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BART Survey Finds Only 17% Of Users Feel Safe While Riding

73% of Bay area residents also want more police on trains

By Evan Symon, May 11, 2023 12:23 pm

According to a new Bay Area Council/EMC Research poll released this week, only 17% of people in the Bay Area who ride Bay Area Rapid Transit (BART) feel safe, with 45% of residents saying that they don’t take BART because they don’t feel safe when riding it.

The survey, which was conducted last month, specifically found that the top responses to the question “What is the main thing that keeps you from riding BART more often than you are now, if anything?” were 22% citing Safety concerns/Dangerous/Lack of security/Fear, followed by 16% saying No need/No commute/Retired/Don’t go to SF. Overall, 45% cited a safety issue of some sort.

This was followed by a whopping 78% of respondents saying they would ride more if it was significantly cleaner and safer to ride, with 83% of respondents wanting BART to remove people from the system when they break the rules, such as fare jumpers, those who drink or take drugs, and the homeless who stay on trains. Bay area residents also want more police on trains, with 73% saying they want more, and 72% saying that they feel safer when a BART officer is on board.

Most shocking is the finding that only 17% of frequent BART riders feel safe  on the transit system, with 87% of frequent riders saying that the word ‘safe’ does not describe the word in it’s current form. Out of the descriptors Easy to use, Fast, Convenient, Reliable, Affordable, Safe, and Clean, the only ones scoring above even a 60% positivity were Easy to use and Fast, with all others scoring with more negative responses.

“People are hesitating to get back on board because they have fear,” said Bay Area Council CEO Jim Wunderman earlier this week on the survey. “They don’t want to experience these conditions. If they feel safe and secure, we are going to see people come back to the system,

Due in large part to the crime and safety issues of BART, as well as a large drop in commuters due to fewer people working in Downtown areas because of the rise of remote working and office buildings in the city now reporting an average of 30% vacancy rates, ridership has fallen dramatically. Before the COVID-19 pandemic in 2019, around 400,000 rode BART every week. In 2023, ridership is only around 100,000-150,000 per week.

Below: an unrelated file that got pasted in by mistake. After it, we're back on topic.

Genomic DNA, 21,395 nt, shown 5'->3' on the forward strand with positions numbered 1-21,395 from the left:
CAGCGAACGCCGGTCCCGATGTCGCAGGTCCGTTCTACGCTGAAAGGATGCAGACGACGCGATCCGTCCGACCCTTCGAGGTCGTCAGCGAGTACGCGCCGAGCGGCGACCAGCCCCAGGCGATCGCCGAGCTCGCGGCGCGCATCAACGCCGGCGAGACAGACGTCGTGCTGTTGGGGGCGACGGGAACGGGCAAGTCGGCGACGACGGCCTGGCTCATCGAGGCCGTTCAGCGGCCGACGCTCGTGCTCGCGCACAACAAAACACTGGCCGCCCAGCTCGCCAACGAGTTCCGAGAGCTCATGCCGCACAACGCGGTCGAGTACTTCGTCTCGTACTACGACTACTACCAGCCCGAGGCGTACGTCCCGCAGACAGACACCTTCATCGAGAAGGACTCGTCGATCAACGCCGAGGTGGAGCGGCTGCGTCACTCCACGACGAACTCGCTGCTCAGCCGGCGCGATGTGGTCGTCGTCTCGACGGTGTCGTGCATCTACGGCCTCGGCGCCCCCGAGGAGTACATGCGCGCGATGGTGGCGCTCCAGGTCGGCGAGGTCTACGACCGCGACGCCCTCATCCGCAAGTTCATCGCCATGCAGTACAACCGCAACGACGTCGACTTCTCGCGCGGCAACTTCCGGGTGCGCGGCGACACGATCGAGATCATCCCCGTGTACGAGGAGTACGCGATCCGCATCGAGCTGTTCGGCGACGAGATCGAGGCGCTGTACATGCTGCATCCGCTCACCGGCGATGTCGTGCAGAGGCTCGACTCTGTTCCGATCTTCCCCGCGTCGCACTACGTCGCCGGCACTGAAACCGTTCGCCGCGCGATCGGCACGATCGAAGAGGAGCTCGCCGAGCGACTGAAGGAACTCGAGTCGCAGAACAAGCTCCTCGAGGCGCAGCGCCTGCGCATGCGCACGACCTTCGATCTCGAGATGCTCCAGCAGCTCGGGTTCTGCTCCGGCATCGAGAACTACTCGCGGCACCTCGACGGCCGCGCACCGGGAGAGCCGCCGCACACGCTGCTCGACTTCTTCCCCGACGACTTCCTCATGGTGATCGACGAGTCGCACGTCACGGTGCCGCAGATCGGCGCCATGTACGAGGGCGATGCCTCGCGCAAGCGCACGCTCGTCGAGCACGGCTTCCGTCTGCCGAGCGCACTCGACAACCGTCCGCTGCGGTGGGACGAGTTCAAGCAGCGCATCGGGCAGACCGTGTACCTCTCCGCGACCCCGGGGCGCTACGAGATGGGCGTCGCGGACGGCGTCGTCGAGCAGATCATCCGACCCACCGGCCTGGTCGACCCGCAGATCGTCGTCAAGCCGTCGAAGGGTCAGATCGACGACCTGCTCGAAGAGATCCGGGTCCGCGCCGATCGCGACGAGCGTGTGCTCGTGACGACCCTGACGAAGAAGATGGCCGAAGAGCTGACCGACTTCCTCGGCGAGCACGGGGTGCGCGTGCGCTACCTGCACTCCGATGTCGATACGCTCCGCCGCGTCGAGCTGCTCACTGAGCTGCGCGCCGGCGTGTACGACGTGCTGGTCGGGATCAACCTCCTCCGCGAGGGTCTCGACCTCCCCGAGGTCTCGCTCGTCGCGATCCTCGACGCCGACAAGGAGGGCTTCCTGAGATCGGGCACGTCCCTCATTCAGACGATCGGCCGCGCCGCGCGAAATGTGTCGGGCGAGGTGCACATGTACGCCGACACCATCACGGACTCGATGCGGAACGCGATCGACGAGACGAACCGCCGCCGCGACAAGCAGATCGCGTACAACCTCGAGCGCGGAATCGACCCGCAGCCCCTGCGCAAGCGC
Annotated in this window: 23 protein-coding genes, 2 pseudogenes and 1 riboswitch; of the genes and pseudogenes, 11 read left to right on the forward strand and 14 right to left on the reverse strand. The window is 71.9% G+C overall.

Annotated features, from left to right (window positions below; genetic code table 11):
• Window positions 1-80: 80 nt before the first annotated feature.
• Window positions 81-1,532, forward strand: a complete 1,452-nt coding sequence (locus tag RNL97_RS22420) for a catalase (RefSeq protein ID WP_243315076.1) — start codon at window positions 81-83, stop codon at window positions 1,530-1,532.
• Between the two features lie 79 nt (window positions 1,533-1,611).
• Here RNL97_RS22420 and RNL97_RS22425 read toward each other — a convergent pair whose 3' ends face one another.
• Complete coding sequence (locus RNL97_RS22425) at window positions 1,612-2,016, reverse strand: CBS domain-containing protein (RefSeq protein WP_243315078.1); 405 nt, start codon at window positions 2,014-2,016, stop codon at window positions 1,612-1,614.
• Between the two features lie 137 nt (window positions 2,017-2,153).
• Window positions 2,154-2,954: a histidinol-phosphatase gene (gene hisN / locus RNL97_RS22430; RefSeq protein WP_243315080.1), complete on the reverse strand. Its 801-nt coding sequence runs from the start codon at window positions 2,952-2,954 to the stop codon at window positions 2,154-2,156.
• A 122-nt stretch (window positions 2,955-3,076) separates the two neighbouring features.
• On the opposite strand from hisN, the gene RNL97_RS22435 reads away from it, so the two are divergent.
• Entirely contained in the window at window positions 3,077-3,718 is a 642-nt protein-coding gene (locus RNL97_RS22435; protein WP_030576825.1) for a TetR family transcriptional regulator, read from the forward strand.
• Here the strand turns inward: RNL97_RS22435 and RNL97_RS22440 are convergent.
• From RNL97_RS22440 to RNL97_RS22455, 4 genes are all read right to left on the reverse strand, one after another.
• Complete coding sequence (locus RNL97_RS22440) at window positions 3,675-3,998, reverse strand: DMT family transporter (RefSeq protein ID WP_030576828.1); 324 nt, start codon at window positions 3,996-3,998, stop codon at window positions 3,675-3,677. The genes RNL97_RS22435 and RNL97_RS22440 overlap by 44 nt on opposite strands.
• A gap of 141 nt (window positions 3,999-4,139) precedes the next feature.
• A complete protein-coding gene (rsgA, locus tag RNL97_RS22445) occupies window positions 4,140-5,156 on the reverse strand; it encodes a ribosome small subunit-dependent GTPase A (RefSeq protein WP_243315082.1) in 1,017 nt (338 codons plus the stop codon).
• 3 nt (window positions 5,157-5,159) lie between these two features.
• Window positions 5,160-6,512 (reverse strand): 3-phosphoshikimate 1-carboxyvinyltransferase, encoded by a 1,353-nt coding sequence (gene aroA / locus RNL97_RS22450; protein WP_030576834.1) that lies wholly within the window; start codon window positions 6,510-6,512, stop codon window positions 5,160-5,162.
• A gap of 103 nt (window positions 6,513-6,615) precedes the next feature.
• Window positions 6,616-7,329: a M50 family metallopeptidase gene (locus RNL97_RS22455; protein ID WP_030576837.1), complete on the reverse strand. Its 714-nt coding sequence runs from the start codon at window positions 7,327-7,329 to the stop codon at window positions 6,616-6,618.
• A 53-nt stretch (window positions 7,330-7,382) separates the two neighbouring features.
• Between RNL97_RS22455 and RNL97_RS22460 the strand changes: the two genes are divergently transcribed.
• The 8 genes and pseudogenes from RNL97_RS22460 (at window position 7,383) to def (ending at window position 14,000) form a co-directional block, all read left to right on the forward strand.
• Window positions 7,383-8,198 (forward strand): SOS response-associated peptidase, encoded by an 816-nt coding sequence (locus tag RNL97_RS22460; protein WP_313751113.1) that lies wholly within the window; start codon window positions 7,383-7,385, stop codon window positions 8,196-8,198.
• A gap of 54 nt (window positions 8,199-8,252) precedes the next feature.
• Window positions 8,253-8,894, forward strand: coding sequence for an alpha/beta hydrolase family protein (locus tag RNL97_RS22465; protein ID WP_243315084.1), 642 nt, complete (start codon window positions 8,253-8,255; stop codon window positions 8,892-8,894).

Multiple other factors have led to the decline of BART and low safety scores there. A growing number of businesses leaving or closing in the area due to crime and safety concerns, a shortage of SFPD officers, a crime rate that refuses to go down, a system where few criminals are prosecuted, and the end of the tech boom in the area have all played a role, along with other factors ranging from a growing drug problem to a 35% increase in the number of homeless people in San Francisco since 2019.

BART increases police presence due to safety issues

In a statement, BART noted that they have increased the number of transit cops in recent months and have found to have a reduction in crime as well.

“BART PD launched a redeployment plan in March that has dramatically increased the number of officers on our trains. We now have an additional 8 to 18 officers patrolling trains per shift,” said BART in a statement. “That visible safety presence is making a difference. From the first day of the new deployment plan through April 16th, about a full month, the BART Police Department recorded a 38% decrease in calls for service and a 40% increase in arrests.”

“For the longest time BART had a pretty good reputation,” public transit safety consultant Richard Reyes told the Globe on Thursday. “I mean, BART was seen as quick, easy to use, and most surprising to visitors, comfortable. I mean, padded seats everywhere? What’s not to love?”

“But then as the area declines, so did BART’s reputation. The Oscar Grant shooting in 2009 in one of the stations kind of started it off, but you have really noticed it in recent years. Beyond the usual complains in systems like homeless people, BART saw a huge jump in crime, and people didn’t want to ride it anymore. When people started working from home, they said that not taking BART was a plus. People who left the city said New York and LA and Chicago had better transit systems. And look, the New York subway has a huge homeless problem, and the LA Metro has had many female riders leave in recent years because they didn’t feel safe. And people still think they are better than BART in comparison. That is telling. You’re making people not want to take public transportation in one of the most liberal places in the country. That’s almost impressive if it wasn’t horrific.”

“BART needs to do a lot more. They have a good start with the increase in officers. But they need to start to institute higher fines or banning people or something more. It was a great system, and they need to bring that back. It’s just hard to do with how San Francisco is now.”

Additional BART safety surveys are expected later this year as police presence increases within the system.

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Evan Symon
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One thought on “BART Survey Finds Only 17% Of Users Feel Safe While Riding

  1. Judging from the empty seats on Sacramento’s light rail, it’s possible that Sacramentans have similar feelings about their mode of public transit.

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